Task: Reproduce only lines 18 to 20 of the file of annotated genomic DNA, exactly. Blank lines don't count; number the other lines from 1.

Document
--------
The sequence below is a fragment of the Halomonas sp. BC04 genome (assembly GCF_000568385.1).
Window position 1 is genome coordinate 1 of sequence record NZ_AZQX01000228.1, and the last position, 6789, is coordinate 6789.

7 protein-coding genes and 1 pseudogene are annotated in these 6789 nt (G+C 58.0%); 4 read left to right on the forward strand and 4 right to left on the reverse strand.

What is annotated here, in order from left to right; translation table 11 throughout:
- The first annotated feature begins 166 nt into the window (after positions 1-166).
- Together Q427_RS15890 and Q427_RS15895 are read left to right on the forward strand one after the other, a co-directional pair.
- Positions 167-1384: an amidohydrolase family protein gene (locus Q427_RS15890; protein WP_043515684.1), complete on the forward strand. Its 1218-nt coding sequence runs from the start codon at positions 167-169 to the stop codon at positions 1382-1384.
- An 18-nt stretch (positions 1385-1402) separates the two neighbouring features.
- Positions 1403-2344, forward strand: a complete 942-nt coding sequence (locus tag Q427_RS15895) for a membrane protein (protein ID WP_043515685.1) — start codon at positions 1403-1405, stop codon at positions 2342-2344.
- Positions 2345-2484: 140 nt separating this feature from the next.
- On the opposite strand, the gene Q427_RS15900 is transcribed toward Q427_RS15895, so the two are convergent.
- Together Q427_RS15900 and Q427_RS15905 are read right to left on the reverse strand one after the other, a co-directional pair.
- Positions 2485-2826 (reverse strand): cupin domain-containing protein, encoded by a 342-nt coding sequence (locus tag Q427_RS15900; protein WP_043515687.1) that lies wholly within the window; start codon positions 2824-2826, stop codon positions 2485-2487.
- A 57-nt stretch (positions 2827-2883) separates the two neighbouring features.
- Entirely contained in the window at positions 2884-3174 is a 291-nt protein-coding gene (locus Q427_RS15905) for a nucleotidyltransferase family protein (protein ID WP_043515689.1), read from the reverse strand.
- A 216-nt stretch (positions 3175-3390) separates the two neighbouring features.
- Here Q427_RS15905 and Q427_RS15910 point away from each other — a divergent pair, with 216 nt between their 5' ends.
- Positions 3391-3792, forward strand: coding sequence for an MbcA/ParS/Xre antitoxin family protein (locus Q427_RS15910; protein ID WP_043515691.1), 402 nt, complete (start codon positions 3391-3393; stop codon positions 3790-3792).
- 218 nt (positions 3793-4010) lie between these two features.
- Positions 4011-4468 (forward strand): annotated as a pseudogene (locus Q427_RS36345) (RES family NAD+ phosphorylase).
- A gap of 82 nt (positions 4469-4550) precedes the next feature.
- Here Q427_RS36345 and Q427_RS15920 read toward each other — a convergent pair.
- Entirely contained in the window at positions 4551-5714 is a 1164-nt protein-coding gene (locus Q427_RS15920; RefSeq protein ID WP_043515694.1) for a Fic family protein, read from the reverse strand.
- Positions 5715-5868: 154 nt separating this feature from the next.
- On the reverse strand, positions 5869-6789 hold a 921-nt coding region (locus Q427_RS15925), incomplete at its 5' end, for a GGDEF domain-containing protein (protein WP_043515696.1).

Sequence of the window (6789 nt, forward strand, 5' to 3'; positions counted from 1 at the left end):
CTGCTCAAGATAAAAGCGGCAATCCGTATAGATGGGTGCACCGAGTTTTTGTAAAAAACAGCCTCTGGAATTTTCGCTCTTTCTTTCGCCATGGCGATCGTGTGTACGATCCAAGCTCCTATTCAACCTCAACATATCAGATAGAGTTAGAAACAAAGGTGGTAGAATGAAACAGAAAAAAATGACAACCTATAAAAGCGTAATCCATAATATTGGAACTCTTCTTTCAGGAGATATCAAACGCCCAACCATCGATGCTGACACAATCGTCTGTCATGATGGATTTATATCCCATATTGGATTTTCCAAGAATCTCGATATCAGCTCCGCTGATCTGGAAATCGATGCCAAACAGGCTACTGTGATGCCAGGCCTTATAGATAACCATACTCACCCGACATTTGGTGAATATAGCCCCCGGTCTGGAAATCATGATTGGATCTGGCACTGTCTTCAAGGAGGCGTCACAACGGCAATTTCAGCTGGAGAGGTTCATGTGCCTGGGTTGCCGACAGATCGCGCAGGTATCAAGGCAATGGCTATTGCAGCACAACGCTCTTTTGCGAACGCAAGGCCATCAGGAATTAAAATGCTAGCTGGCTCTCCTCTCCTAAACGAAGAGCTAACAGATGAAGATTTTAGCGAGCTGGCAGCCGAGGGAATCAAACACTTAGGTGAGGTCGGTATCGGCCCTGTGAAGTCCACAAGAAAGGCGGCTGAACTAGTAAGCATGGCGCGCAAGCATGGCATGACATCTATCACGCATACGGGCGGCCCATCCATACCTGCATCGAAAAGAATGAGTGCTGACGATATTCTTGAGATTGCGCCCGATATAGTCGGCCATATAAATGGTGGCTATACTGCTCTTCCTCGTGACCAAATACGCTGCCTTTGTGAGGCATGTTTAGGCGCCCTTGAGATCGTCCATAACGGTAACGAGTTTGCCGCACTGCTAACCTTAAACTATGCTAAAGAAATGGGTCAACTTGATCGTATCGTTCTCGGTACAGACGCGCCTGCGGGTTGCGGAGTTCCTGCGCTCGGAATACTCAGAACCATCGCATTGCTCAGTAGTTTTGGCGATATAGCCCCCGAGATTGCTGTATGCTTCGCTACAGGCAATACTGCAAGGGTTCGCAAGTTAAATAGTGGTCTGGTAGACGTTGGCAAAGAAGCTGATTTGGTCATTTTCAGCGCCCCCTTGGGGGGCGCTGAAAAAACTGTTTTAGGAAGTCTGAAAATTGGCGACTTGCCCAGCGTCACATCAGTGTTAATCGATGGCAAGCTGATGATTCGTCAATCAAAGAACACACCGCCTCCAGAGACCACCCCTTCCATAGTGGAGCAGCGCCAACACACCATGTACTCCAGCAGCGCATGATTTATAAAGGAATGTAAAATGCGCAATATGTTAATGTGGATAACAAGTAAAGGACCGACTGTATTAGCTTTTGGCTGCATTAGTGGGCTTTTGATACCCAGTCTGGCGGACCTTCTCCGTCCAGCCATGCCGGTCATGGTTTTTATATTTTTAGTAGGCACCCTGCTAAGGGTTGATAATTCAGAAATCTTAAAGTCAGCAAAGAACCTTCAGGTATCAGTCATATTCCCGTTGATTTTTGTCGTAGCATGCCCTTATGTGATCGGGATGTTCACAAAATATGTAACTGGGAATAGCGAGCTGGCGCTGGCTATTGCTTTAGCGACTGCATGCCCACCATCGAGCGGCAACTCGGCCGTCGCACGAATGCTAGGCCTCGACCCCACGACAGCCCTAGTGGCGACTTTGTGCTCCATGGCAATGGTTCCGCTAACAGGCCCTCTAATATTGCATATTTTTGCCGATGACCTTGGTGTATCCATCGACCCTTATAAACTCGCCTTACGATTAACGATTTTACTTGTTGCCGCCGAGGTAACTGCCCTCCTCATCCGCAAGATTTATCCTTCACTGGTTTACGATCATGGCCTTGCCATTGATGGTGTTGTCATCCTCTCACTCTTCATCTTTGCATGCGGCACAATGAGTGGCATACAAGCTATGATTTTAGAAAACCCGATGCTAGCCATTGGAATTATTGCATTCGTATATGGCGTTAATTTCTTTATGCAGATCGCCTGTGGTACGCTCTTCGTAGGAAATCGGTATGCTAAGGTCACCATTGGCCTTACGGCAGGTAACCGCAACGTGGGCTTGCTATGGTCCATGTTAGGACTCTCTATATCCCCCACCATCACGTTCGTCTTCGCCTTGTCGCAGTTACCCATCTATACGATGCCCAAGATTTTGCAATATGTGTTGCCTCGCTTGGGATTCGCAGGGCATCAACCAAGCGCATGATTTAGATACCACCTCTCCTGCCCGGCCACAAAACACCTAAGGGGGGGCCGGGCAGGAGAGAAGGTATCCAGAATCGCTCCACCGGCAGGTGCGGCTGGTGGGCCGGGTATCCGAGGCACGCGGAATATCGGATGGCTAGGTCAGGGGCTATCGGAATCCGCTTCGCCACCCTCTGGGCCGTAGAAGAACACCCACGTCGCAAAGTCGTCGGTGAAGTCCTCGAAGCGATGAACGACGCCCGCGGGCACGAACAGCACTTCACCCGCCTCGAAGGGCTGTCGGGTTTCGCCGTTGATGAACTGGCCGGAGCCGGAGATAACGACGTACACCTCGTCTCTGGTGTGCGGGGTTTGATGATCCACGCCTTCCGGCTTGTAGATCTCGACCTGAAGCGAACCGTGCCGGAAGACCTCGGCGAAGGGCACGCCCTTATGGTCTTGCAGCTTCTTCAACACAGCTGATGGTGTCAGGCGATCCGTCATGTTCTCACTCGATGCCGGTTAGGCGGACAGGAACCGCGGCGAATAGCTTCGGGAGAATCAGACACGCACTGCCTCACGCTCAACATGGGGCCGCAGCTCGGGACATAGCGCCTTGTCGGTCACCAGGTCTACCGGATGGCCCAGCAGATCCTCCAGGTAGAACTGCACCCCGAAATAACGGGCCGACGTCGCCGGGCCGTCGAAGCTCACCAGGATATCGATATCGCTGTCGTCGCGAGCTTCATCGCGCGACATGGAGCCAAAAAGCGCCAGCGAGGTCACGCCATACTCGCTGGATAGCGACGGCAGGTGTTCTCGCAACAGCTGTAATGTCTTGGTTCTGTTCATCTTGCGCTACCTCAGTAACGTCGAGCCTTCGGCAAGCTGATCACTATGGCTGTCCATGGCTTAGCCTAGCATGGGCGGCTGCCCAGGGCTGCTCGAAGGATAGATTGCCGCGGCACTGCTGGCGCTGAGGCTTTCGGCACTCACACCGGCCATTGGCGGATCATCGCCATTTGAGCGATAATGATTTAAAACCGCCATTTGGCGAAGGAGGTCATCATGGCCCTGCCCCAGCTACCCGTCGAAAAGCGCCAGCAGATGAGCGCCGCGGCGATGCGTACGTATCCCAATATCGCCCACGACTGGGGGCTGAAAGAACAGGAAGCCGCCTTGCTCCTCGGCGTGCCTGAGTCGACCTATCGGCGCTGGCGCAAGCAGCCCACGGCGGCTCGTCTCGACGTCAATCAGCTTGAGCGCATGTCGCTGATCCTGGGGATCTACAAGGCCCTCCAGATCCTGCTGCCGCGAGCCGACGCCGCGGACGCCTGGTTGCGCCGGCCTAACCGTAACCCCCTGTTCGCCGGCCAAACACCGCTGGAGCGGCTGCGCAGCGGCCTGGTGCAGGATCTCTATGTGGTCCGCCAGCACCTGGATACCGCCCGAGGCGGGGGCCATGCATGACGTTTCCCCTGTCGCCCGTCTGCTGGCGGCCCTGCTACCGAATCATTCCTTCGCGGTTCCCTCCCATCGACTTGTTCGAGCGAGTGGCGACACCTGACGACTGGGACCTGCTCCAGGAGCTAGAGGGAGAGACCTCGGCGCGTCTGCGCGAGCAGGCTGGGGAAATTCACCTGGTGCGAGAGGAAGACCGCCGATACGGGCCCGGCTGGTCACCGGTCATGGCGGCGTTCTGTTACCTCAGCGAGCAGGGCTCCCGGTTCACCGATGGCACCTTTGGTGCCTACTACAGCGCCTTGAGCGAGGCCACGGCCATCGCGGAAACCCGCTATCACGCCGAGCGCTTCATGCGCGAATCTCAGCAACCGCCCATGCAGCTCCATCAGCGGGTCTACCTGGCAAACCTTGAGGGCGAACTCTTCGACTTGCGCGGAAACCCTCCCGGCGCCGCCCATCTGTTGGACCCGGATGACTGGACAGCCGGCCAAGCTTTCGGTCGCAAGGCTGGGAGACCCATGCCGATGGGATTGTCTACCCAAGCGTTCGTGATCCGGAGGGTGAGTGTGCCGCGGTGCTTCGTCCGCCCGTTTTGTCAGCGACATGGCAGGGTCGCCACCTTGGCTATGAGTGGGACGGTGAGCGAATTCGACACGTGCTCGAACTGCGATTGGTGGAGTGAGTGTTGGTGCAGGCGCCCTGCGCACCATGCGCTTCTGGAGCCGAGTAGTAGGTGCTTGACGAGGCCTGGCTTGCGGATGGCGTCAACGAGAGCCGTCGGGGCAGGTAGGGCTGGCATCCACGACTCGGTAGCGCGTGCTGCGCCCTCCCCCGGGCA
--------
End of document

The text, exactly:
- Positions 3391-3792, forward strand: coding sequence for an MbcA/ParS/Xre antitoxin family protein (locus Q427_RS15910; protein ID WP_043515691.1), 402 nt, complete (start codon positions 3391-3393; stop codon positions 3790-3792).
- 218 nt (positions 3793-4010) lie between these two features.
- Positions 4011-4468 (forward strand): annotated as a pseudogene (locus Q427_RS36345) (RES family NAD+ phosphorylase).